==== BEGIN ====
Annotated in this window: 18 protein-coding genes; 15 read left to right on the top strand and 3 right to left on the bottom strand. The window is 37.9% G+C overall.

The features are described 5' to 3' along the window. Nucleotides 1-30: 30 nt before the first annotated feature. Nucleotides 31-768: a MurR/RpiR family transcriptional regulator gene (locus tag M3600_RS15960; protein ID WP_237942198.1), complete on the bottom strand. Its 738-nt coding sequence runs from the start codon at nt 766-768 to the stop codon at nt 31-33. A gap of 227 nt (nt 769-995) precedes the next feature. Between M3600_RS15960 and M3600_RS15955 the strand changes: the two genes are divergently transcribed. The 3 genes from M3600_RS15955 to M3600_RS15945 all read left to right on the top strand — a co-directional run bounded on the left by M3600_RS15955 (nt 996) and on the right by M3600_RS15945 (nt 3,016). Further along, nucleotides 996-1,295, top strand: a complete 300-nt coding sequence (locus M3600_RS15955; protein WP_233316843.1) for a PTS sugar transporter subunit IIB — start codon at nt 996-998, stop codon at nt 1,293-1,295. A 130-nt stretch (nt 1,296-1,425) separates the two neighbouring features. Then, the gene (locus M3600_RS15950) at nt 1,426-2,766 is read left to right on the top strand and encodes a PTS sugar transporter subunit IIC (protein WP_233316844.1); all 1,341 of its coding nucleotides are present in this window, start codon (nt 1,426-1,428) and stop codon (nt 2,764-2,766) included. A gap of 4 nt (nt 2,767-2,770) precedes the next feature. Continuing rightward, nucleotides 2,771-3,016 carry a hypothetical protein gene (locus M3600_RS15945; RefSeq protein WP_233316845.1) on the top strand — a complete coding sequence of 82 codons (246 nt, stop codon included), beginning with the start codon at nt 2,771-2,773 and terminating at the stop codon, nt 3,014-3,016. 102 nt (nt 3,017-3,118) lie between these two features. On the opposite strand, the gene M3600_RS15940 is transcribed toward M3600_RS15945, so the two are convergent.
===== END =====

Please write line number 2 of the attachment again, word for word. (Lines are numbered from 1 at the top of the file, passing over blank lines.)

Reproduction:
The features are described 5' to 3' along the window. Nucleotides 1-30: 30 nt before the first annotated feature. Nucleotides 31-768: a MurR/RpiR family transcriptional regulator gene (locus tag M3600_RS15960; protein ID WP_237942198.1), complete on the bottom strand. Its 738-nt coding sequence runs from the start codon at nt 766-768 to the stop codon at nt 31-33. A gap of 227 nt (nt 769-995) precedes the next feature. Between M3600_RS15960 and M3600_RS15955 the strand changes: the two genes are divergently transcribed. The 3 genes from M3600_RS15955 to M3600_RS15945 all read left to right on the top strand — a co-directional run bounded on the left by M3600_RS15955 (nt 996) and on the right by M3600_RS15945 (nt 3,016). Further along, nucleotides 996-1,295, top strand: a complete 300-nt coding sequence (locus M3600_RS15955; protein WP_233316843.1) for a PTS sugar transporter subunit IIB — start codon at nt 996-998, stop codon at nt 1,293-1,295. A 130-nt stretch (nt 1,296-1,425) separates the two neighbouring features. Then, the gene (locus M3600_RS15950) at nt 1,426-2,766 is read left to right on the top strand and encodes a PTS sugar transporter subunit IIC (protein WP_233316844.1); all 1,341 of its coding nucleotides are present in this window, start codon (nt 1,426-1,428) and stop codon (nt 2,764-2,766) included. A gap of 4 nt (nt 2,767-2,770) precedes the next feature. Continuing rightward, nucleotides 2,771-3,016 carry a hypothetical protein gene (locus M3600_RS15945; RefSeq protein WP_233316845.1) on the top strand — a complete coding sequence of 82 codons (246 nt, stop codon included), beginning with the start codon at nt 2,771-2,773 and terminating at the stop codon, nt 3,014-3,016. 102 nt (nt 3,017-3,118) lie between these two features. On the opposite strand, the gene M3600_RS15940 is transcribed toward M3600_RS15945, so the two are convergent.